[PM] I’ve worked at Snap Judgment for the past 3 some years. It’s a really great radio show that I am proud to be a part of. Working with Snap has brought me all over the world and been a great outlet for my love of sound and music and also my admiration for people. It’s a really cool environment to work in and deadlines can be crazy but all in all it’s been a great experience. I’m self taught in the sense that I never went to school for music or audio, but I got my education in other ways. I’ve read a bunch of books, shadowed engineers at studios, I’ve just tried to soak up all that I can from watching pro engineers do their thing. I’ve been experimenting with sound for since the early 2000’s, done all kinds of projects, so I feel like technically I’m at a good place. Musically I play by ear, self-taught, I’m not completely ignorant to music theory but I don’t write or read sheet music. I consider myself a kind of a hack player with a good ear. I just know what I want to hear and try my best to translate that to the instruments I know how to use. If I can’t play it because I lack the skill, I have a good community of musicans who can bulid with my ideas and take em to new heights and I try to incorporate that when the track calls for it.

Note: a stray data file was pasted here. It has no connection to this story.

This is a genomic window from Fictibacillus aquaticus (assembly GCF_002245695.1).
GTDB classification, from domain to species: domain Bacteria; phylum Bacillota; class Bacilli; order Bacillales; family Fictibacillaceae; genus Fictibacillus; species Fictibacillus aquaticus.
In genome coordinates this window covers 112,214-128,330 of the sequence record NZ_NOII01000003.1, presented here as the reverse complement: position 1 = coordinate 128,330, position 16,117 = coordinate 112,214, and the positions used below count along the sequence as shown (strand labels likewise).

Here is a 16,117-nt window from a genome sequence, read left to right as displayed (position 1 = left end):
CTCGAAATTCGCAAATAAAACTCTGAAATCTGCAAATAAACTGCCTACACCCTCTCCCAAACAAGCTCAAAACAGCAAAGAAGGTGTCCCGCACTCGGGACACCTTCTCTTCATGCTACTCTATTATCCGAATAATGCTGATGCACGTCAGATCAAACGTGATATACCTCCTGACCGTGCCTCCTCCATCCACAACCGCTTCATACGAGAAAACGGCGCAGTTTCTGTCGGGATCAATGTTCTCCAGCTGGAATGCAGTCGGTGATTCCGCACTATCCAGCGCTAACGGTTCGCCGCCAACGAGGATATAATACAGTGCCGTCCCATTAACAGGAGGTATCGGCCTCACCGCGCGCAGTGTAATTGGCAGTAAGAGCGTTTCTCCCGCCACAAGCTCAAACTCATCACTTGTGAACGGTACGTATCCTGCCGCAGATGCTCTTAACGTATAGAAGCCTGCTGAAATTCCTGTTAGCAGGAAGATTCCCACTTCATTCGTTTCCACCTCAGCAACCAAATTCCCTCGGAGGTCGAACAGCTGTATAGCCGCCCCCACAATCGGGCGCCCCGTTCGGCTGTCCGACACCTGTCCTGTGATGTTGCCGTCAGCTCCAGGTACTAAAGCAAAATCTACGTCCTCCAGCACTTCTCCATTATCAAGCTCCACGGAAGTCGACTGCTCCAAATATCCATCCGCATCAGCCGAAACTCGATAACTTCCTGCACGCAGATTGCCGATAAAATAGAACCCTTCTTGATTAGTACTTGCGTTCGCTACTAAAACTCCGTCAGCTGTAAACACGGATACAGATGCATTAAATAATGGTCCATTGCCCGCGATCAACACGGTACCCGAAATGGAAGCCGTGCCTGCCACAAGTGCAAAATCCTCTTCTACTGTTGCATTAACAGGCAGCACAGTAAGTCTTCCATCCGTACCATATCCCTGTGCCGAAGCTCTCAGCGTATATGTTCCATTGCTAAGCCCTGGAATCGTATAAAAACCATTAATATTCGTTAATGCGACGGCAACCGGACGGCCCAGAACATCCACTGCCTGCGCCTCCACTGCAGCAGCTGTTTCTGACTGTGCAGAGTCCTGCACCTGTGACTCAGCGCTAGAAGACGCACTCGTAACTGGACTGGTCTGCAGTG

[V] What about songwriting, is this something you also had to teach yourself ?
[PM] I been writing songs since I was a little kid. I used to do covers of songs from the 90’s where I would write rhymes following the emcees rhyme schemes and stuff, just pick new words and write new songs based on their blueprint. Haha, except with like content you could imagine an 8 year old coming up with, mostly just stuff from my imagination and raps about cereal, haha. I always enjoyed studying songs and really seeing what the artist did, analyzing the lyrics and arrangements and stuff. I think that I am just like a product of studying the greats of the 90’s era and then taking those lessons and going into a way of my own with them.